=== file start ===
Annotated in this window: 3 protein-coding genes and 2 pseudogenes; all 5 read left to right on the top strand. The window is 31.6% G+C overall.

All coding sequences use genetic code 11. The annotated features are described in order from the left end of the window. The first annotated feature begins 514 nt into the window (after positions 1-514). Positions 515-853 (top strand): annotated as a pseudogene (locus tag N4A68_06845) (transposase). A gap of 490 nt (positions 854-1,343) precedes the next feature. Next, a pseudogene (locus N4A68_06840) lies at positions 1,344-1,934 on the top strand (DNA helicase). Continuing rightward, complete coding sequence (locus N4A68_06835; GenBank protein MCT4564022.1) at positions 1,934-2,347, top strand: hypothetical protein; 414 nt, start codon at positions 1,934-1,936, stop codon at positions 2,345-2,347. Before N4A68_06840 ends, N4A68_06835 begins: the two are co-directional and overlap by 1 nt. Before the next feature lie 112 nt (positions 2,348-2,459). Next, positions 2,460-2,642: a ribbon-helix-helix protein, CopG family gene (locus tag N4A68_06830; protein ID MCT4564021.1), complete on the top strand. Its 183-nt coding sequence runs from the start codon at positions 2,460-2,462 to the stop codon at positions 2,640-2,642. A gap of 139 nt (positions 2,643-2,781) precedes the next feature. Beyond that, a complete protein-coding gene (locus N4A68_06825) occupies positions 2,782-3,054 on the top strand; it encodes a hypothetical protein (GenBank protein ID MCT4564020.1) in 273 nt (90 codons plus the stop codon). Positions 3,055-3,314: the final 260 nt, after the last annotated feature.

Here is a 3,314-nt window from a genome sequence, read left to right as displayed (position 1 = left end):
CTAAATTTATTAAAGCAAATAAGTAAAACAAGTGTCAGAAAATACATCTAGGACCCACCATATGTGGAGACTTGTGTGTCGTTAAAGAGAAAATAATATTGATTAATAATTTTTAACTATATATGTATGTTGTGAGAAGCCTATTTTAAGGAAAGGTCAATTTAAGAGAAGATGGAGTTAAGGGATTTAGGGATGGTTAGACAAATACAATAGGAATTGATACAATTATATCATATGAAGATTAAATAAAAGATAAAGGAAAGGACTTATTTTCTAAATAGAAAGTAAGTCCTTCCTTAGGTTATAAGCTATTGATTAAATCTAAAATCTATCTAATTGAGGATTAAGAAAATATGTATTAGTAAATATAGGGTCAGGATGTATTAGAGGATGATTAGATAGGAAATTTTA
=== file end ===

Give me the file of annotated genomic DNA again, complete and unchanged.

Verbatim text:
Annotated in this window: 3 protein-coding genes and 2 pseudogenes; all 5 read left to right on the top strand. The window is 31.6% G+C overall.

All coding sequences use genetic code 11. The annotated features are described in order from the left end of the window. The first annotated feature begins 514 nt into the window (after positions 1-514). Positions 515-853 (top strand): annotated as a pseudogene (locus tag N4A68_06845) (transposase). A gap of 490 nt (positions 854-1,343) precedes the next feature. Next, a pseudogene (locus N4A68_06840) lies at positions 1,344-1,934 on the top strand (DNA helicase). Continuing rightward, complete coding sequence (locus N4A68_06835; GenBank protein MCT4564022.1) at positions 1,934-2,347, top strand: hypothetical protein; 414 nt, start codon at positions 1,934-1,936, stop codon at positions 2,345-2,347. Before N4A68_06840 ends, N4A68_06835 begins: the two are co-directional and overlap by 1 nt. Before the next feature lie 112 nt (positions 2,348-2,459). Next, positions 2,460-2,642: a ribbon-helix-helix protein, CopG family gene (locus tag N4A68_06830; protein ID MCT4564021.1), complete on the top strand. Its 183-nt coding sequence runs from the start codon at positions 2,460-2,462 to the stop codon at positions 2,640-2,642. A gap of 139 nt (positions 2,643-2,781) precedes the next feature. Beyond that, a complete protein-coding gene (locus N4A68_06825) occupies positions 2,782-3,054 on the top strand; it encodes a hypothetical protein (GenBank protein ID MCT4564020.1) in 273 nt (90 codons plus the stop codon). Positions 3,055-3,314: the final 260 nt, after the last annotated feature.

Here is a 3,314-nt window from a genome sequence, read left to right as displayed (position 1 = left end):
CTAAATTTATTAAAGCAAATAAGTAAAACAAGTGTCAGAAAATACATCTAGGACCCACCATATGTGGAGACTTGTGTGTCGTTAAAGAGAAAATAATATTGATTAATAATTTTTAACTATATATGTATGTTGTGAGAAGCCTATTTTAAGGAAAGGTCAATTTAAGAGAAGATGGAGTTAAGGGATTTAGGGATGGTTAGACAAATACAATAGGAATTGATACAATTATATCATATGAAGATTAAATAAAAGATAAAGGAAAGGACTTATTTTCTAAATAGAAAGTAAGTCCTTCCTTAGGTTATAAGCTATTGATTAAATCTAAAATCTATCTAATTGAGGATTAAGAAAATATGTATTAGTAAATATAGGGTCAGGATGTATTAGAGGATGATTAGATAGGAAATTTTA